March is National Nutrition Month. According to the Academy of Nutrition and Dietetics, "It is a campaign month dedicated to nutrition education and information created annually in March. It focuses on the importance of making informed food choices and developing sound eating and physical activity habits to reap the great benefits health brings. This year is its 40th anniversary."

Published in Nutrition
Monday, 18 February 2013 09:30

Vegetables Just as Important as Medication!

Sounds like mom was right again about having to eat your vegetables. Fruits and vegetables might come in first over medication in prevention of second heart attacks according to a five year study from McMaster University's Population Health Research Institute, headed by author and nutritionist Mahshid Dehghan involving almost 32,000 patients (average age 66.5) in over 40 countries. Data indicated that those who ate a heart healthy diet high in fruits and vegetables had a:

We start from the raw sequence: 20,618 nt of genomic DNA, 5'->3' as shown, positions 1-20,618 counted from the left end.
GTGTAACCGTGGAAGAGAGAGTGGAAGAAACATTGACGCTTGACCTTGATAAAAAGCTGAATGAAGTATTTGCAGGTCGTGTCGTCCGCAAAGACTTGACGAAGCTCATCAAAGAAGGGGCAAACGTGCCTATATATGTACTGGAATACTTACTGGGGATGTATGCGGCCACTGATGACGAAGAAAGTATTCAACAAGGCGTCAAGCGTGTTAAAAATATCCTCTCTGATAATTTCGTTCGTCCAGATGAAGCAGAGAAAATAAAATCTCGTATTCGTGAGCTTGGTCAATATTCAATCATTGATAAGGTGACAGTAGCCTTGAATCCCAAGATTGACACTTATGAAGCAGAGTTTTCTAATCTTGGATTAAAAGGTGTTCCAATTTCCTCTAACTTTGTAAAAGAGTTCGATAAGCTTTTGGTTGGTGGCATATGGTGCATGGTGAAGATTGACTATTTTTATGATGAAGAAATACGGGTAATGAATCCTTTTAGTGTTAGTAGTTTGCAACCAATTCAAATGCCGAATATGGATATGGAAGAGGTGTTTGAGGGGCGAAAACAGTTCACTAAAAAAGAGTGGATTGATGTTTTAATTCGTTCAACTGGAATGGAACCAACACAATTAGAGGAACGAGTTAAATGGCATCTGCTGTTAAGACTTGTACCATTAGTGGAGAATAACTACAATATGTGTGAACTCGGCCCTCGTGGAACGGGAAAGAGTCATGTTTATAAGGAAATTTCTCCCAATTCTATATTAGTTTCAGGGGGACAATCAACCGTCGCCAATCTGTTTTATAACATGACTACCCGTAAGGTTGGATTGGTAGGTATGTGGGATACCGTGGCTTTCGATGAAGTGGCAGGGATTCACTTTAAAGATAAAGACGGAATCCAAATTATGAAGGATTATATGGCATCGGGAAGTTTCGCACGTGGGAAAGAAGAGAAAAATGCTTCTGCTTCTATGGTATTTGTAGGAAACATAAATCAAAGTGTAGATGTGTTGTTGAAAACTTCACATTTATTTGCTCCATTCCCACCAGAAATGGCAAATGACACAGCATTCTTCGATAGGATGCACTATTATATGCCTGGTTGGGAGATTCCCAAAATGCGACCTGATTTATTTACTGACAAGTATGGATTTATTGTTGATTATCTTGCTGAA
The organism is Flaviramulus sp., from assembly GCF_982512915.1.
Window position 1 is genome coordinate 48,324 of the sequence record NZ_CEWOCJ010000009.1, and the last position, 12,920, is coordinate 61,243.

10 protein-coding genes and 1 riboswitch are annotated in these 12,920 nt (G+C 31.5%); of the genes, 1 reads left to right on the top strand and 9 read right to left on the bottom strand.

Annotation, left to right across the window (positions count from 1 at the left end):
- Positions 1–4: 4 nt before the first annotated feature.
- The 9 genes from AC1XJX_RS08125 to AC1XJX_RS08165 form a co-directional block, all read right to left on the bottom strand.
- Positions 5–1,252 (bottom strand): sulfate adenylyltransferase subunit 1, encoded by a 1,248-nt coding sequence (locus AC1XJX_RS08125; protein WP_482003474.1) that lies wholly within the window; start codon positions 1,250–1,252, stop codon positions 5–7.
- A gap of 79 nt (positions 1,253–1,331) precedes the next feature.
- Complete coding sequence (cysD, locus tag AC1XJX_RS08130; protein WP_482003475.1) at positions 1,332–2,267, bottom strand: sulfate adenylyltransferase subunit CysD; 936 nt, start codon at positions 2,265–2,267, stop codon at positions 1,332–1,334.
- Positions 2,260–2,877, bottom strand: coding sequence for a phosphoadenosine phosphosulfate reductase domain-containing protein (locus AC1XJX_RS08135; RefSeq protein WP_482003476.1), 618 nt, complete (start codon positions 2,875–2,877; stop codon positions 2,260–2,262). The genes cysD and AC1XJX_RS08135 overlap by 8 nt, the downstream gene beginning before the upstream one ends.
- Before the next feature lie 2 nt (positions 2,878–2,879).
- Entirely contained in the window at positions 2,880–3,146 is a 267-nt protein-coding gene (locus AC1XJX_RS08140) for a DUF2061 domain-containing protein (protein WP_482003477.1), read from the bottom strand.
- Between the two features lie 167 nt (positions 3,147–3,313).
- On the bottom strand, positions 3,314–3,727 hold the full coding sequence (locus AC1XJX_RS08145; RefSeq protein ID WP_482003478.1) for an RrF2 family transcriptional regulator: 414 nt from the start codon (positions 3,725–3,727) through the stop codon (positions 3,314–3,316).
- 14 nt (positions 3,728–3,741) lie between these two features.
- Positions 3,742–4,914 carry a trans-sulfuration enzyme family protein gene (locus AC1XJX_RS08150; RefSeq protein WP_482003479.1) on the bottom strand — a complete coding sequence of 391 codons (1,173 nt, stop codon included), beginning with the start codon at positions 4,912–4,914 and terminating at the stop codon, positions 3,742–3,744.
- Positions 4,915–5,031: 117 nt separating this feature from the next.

• 35 per cent reduction in risk for cardiovascular death
  • 14 per cent reduction in risk for new heart attacks
  • 28 per cent reduction in risk for congestive heart failure
  • 19 per cent reduction in risk for stroke

This study was recently published by the American Heart Association Journal Circulation. To be clear, a healthy diet in this study consisted of a high intake of fruits, vegetables, limited amounts of whole grains and nuts, in addition to a generous intake of fish compared to meat, poultry and eggs. Lifestyle choices were also considered regarding alcohol consumption, smoking and exercise.

This is actually the first study to report on the protective impact of healthy eating for individuals with cardiovascular disease and those already taking medication to prevent a second heart attack, stroke or death. While medication reduces the risk, dietary and lifestyle choices can impact it even more so.

The important message here, is that it's a very false belief for patients to think they don't need to worry about how they eat as long as they take their medication. The facts clearly indicate that a healthy diet and lifestyle add significant health benefits along with heart medication for cardiovascular conditions. This is especially important to high risk heart patients.

Published in Nutrition
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*Disclaimer: Results are typical but not guaranteed. Your actual results may vary. Real CalMWM patients shown with permission.